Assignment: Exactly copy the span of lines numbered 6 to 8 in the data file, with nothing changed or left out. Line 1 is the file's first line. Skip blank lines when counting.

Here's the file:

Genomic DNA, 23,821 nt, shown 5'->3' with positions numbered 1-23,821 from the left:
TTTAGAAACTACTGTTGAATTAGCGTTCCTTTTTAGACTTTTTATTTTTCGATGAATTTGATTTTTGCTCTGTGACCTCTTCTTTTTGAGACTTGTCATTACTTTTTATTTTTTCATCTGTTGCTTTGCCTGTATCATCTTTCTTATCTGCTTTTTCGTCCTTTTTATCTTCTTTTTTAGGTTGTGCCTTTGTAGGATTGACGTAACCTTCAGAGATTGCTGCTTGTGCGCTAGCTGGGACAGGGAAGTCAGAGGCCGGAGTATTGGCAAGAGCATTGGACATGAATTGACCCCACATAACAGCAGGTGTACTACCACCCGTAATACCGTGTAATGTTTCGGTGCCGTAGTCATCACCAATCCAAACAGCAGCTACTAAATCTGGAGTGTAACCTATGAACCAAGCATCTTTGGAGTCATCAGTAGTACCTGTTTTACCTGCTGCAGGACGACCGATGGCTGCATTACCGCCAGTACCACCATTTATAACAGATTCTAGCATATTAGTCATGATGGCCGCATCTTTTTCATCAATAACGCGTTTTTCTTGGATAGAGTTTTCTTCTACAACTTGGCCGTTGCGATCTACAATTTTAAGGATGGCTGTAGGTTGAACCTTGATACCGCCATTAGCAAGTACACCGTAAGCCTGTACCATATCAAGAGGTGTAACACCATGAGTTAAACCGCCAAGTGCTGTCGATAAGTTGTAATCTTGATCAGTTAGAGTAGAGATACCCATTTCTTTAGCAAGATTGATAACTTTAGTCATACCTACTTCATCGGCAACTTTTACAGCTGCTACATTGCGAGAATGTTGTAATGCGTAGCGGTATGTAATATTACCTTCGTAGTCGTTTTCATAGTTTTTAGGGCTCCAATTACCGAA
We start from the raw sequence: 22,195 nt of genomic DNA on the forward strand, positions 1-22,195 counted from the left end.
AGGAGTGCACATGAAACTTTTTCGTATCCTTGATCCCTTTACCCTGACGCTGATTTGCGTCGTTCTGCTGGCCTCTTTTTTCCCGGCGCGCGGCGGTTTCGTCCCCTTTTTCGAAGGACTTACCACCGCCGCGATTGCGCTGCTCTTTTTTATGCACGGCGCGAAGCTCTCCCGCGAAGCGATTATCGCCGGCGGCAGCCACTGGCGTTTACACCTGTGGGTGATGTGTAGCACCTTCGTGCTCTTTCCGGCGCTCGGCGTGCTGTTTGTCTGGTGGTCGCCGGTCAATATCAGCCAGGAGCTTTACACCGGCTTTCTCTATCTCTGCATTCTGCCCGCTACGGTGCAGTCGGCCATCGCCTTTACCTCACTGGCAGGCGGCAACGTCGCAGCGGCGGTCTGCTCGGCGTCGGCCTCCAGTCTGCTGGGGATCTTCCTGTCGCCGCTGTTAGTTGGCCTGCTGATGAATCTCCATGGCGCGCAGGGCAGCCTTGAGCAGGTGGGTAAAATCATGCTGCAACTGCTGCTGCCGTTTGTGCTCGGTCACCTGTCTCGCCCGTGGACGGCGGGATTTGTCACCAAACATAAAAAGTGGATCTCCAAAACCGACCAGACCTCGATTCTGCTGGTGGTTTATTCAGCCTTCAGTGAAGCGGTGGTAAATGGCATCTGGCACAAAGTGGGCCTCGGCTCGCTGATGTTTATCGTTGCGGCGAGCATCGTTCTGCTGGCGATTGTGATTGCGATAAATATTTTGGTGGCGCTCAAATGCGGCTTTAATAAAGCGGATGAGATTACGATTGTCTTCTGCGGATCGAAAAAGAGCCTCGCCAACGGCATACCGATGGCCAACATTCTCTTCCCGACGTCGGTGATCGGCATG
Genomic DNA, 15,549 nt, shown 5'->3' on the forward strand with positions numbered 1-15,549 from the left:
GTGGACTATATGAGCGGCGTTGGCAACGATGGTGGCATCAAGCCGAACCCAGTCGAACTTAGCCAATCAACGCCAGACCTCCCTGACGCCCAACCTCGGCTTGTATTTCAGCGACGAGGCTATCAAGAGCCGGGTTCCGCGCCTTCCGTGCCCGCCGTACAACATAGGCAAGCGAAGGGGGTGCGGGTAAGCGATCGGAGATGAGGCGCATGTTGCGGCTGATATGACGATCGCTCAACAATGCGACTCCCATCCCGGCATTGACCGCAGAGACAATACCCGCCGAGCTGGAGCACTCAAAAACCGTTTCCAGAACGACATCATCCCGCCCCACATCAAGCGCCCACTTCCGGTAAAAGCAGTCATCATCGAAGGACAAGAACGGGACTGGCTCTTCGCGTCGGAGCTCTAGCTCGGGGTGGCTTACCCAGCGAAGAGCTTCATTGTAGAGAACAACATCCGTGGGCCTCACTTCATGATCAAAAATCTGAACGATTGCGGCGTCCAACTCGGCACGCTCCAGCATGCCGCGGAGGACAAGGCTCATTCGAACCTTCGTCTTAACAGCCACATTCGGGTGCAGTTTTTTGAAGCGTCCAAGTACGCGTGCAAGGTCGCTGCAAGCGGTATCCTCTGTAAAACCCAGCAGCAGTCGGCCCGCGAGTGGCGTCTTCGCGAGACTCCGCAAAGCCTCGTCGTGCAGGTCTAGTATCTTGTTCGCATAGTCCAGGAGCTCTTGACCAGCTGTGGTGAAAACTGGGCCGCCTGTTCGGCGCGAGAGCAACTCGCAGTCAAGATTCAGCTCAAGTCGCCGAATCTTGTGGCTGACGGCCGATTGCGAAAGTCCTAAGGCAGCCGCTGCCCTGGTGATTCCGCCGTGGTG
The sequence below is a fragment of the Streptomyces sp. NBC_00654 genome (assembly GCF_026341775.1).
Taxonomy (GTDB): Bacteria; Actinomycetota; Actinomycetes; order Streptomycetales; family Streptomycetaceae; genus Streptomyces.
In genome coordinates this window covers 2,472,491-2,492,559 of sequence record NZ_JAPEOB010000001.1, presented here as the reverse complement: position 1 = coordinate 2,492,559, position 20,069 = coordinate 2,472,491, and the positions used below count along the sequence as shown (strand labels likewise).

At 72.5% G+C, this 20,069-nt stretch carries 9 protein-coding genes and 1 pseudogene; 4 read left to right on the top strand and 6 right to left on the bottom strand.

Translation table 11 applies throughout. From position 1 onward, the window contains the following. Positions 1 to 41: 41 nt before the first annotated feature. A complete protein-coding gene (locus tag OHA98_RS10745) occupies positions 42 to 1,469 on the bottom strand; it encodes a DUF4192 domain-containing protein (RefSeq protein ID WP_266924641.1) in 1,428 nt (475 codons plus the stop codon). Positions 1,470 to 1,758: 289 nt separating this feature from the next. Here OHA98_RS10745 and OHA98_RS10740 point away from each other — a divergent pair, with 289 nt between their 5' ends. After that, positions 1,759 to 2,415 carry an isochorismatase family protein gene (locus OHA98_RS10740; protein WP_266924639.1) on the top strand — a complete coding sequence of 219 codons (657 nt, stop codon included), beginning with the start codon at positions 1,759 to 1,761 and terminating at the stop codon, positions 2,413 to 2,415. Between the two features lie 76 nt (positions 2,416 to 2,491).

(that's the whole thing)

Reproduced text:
GTGGACTATATGAGCGGCGTTGGCAACGATGGTGGCATCAAGCCGAACCCAGTCGAACTTAGCCAATCAACGCCAGACCTCCCTGACGCCCAACCTCGGCTTGTATTTCAGCGACGAGGCTATCAAGAGCCGGGTTCCGCGCCTTCCGTGCCCGCCGTACAACATAGGCAAGCGAAGGGGGTGCGGGTAAGCGATCGGAGATGAGGCGCATGTTGCGGCTGATATGACGATCGCTCAACAATGCGACTCCCATCCCGGCATTGACCGCAGAGACAATACCCGCCGAGCTGGAGCACTCAAAAACCGTTTCCAGAACGACATCATCCCGCCCCACATCAAGCGCCCACTTCCGGTAAAAGCAGTCATCATCGAAGGACAAGAACGGGACTGGCTCTTCGCGTCGGAGCTCTAGCTCGGGGTGGCTTACCCAGCGAAGAGCTTCATTGTAGAGAACAACATCCGTGGGCCTCACTTCATGATCAAAAATCTGAACGATTGCGGCGTCCAACTCGGCACGCTCCAGCATGCCGCGGAGGACAAGGCTCATTCGAACCTTCGTCTTAACAGCCACATTCGGGTGCAGTTTTTTGAAGCGTCCAAGTACGCGTGCAAGGTCGCTGCAAGCGGTATCCTCTGTAAAACCCAGCAGCAGTCGGCCCGCGAGTGGCGTCTTCGCGAGACTCCGCAAAGCCTCGTCGTGCAGGTCTAGTATCTTGTTCGCATAGTCCAGGAGCTCTTGACCAGCTGTGGTGAAAACTGGGCCGCCTGTTCGGCGCGAGAGCAACTCGCAGTCAAGATTCAGCTCAAGTCGCCGAATCTTGTGGCTGACGGCCGATTGCGAAAGTCCTAAGGCAGCCGCTGCCCTGGTGATTCCGCCGTGGTG
The sequence below is a fragment of the Streptomyces sp. NBC_00654 genome (assembly GCF_026341775.1).
Taxonomy (GTDB): Bacteria; Actinomycetota; Actinomycetes; order Streptomycetales; family Streptomycetaceae; genus Streptomyces.